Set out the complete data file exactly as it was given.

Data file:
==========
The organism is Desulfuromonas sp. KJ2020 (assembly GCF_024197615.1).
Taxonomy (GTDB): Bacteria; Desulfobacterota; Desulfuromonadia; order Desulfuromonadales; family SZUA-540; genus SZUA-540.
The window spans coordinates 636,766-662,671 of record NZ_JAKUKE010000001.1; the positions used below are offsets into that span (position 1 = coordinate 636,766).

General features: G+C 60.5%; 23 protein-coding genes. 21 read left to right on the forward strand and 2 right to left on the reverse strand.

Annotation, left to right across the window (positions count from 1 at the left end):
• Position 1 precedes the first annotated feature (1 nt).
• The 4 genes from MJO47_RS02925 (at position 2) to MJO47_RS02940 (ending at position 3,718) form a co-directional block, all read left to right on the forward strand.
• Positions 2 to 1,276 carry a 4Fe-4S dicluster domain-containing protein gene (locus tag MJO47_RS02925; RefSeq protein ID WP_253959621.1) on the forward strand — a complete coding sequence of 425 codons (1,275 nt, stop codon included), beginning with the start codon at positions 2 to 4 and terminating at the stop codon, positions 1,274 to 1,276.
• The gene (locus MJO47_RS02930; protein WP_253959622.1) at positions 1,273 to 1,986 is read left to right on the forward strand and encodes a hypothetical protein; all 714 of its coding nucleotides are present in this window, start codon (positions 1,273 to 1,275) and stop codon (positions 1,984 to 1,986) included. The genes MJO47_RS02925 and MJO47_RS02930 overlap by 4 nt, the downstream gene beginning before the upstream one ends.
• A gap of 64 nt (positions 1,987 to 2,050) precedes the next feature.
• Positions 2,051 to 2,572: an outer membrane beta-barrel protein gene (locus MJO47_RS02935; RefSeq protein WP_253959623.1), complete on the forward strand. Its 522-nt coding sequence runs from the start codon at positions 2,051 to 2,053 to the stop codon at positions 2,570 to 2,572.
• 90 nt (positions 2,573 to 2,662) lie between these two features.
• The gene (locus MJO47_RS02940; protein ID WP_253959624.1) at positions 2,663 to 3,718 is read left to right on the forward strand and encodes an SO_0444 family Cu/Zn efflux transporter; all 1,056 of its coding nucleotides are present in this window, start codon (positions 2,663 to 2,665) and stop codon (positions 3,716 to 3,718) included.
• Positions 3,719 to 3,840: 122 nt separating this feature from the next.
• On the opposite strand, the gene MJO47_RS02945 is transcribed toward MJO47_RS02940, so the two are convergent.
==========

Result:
The organism is Desulfuromonas sp. KJ2020 (assembly GCF_024197615.1).
Taxonomy (GTDB): Bacteria; Desulfobacterota; Desulfuromonadia; order Desulfuromonadales; family SZUA-540; genus SZUA-540.
The window spans coordinates 636,766-662,671 of record NZ_JAKUKE010000001.1; the positions used below are offsets into that span (position 1 = coordinate 636,766).

General features: G+C 60.5%; 23 protein-coding genes. 21 read left to right on the forward strand and 2 right to left on the reverse strand.

Annotation, left to right across the window (positions count from 1 at the left end):
• Position 1 precedes the first annotated feature (1 nt).
• The 4 genes from MJO47_RS02925 (at position 2) to MJO47_RS02940 (ending at position 3,718) form a co-directional block, all read left to right on the forward strand.
• Positions 2 to 1,276 carry a 4Fe-4S dicluster domain-containing protein gene (locus tag MJO47_RS02925; RefSeq protein ID WP_253959621.1) on the forward strand — a complete coding sequence of 425 codons (1,275 nt, stop codon included), beginning with the start codon at positions 2 to 4 and terminating at the stop codon, positions 1,274 to 1,276.
• The gene (locus MJO47_RS02930; protein WP_253959622.1) at positions 1,273 to 1,986 is read left to right on the forward strand and encodes a hypothetical protein; all 714 of its coding nucleotides are present in this window, start codon (positions 1,273 to 1,275) and stop codon (positions 1,984 to 1,986) included. The genes MJO47_RS02925 and MJO47_RS02930 overlap by 4 nt, the downstream gene beginning before the upstream one ends.
• A gap of 64 nt (positions 1,987 to 2,050) precedes the next feature.
• Positions 2,051 to 2,572: an outer membrane beta-barrel protein gene (locus MJO47_RS02935; RefSeq protein WP_253959623.1), complete on the forward strand. Its 522-nt coding sequence runs from the start codon at positions 2,051 to 2,053 to the stop codon at positions 2,570 to 2,572.
• 90 nt (positions 2,573 to 2,662) lie between these two features.
• The gene (locus MJO47_RS02940; protein ID WP_253959624.1) at positions 2,663 to 3,718 is read left to right on the forward strand and encodes an SO_0444 family Cu/Zn efflux transporter; all 1,056 of its coding nucleotides are present in this window, start codon (positions 2,663 to 2,665) and stop codon (positions 3,716 to 3,718) included.
• Positions 3,719 to 3,840: 122 nt separating this feature from the next.
• On the opposite strand, the gene MJO47_RS02945 is transcribed toward MJO47_RS02940, so the two are convergent.